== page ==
The Battle of Britain was fought between the United Kingdom and Germany during the Second World War. It was an offensive by the German air force Luftwaffe, aimed to establish air superiority over the Royal Air Force of Britain to lay the ground for Adolf Hitler’s planned invasion of U.K. The German objective couldn’t be realized and their plan of an invasion was shelved. Hence the Battle of Britain is considered the first major defeat of Germany in the war. It allowed Britain, which was the last remaining major power in Europe, to stay in the conflict and is considered by some as a turning point in World War II. Battle of Britain got its name before it began and it was the first ever battle which was almost fought exclusively by air forces. Know about the causes, events, outcome, casualties and significance of one of the most famous battles of WWII through these 10 interesting facts.

 

#1 Adolf Hitler wanted to negotiate a peace treaty with Britain

World War II began in 1939 and from 10th May to 15th June in 1940, Germany defeated the Allied forces in a series of military operations to conquer France, Belgium, Luxembourg and the Netherlands, thus leaving Great Britain as the last standing major Allied power in Europe. From the time he rose to power, German Chancellor Adolf Hitler expressed admiration for Britain and sought for a peace treaty between Germany and Britain. A contingent of British politicians was in favour of securing British independence through diplomacy and without war. However, British Prime Minister Winston Churchill brushed off talks of surrender and rejected Germany’s proposal for a peace treaty.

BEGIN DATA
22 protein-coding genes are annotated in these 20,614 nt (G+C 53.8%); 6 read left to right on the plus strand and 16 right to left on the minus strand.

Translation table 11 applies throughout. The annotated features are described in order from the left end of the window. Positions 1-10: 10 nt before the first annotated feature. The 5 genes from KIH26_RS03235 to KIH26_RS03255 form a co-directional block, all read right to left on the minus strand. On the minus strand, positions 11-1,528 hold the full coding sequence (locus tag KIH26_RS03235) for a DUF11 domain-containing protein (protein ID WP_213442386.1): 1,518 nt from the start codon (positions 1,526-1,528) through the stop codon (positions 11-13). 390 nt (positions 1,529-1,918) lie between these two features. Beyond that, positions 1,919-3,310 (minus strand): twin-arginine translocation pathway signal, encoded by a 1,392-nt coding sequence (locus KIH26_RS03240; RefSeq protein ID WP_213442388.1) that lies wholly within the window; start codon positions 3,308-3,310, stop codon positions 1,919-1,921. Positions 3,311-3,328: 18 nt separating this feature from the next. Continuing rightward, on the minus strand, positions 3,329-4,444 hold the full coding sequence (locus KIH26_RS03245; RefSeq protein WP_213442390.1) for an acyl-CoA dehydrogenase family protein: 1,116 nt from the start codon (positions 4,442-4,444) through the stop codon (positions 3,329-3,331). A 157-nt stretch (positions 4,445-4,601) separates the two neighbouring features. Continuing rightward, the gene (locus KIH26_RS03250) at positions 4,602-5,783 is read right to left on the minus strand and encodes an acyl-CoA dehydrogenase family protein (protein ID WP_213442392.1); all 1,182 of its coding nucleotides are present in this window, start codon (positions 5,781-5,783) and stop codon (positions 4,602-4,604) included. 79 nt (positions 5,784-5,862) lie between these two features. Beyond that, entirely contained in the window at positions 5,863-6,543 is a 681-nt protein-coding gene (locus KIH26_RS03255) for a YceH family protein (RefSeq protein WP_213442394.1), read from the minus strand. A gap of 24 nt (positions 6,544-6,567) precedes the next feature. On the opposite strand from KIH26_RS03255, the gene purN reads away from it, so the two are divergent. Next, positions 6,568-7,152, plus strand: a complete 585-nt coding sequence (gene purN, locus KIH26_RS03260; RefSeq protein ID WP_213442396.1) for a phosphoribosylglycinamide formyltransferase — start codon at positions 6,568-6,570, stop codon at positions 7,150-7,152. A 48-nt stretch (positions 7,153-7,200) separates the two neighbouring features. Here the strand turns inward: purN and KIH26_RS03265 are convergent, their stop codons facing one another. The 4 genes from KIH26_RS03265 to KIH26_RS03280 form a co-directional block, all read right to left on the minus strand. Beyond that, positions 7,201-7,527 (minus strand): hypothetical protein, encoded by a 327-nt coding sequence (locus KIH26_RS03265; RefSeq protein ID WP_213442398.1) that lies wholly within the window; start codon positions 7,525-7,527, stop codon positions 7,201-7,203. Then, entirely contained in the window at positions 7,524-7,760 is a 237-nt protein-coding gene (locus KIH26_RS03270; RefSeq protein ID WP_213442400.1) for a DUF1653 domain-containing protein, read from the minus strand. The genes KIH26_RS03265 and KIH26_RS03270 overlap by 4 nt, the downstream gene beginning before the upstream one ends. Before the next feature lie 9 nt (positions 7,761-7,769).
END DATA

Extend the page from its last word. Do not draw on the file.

Adolf Hitler in 1938
Chancellor of Germany Adolf Hitler in 1938

 

#2 Battle of Britain got its name before it had begun

Battle of Britain got its name before it was fought during the famous This was their finest hour speech delivered by Winston Churchill to the House of Commons on 18th June 1940, in which he stated, “the Battle of France is over … the Battle of Britain is about to begin”. There is no consensus about the exact dates of the Battle of Britain. It began with small scale raids at night in late June with the first daylight raids occurring on July 1. The battle intensified in July and the main assault took place from mid-August to mid-September. The British officially recognise the duration of the battle from July 10 to October 31, 1940 while the Germans regard it as a campaign lasting from July 1940 to June 1941.

Winston Churchill in 1941
British Prime Minister Winston Churchill in 1941

 

#3 The German objective of the campaign was to establish air superiority over RAF

For invading England, Germany faced the arduous task of crossing the English Channel and fighting against Britain’s Royal Navy, which was considered superior to the Kriegsmarine, the navy of Nazi Germany. Germany made plans for an amphibious assault on Britain code-named Operation Sea Lion but Adolf Hitler believed to accomplish a successful invasion of Britain, Germany first needed to establish air superiority over the Royal Air Force (RAF) of the United Kingdom. The Battle of Britain was thus fought by the Germans to annihilate the RAF, to either lay ground for a successful invasion or to subjugate Britain to accept the German demand of negotiating a peace treaty.

Hawker Hurricane R4118
RAF’s Hawker Hurricane R4118

 

#4 It was the first ever battle which was fought exclusively by air forces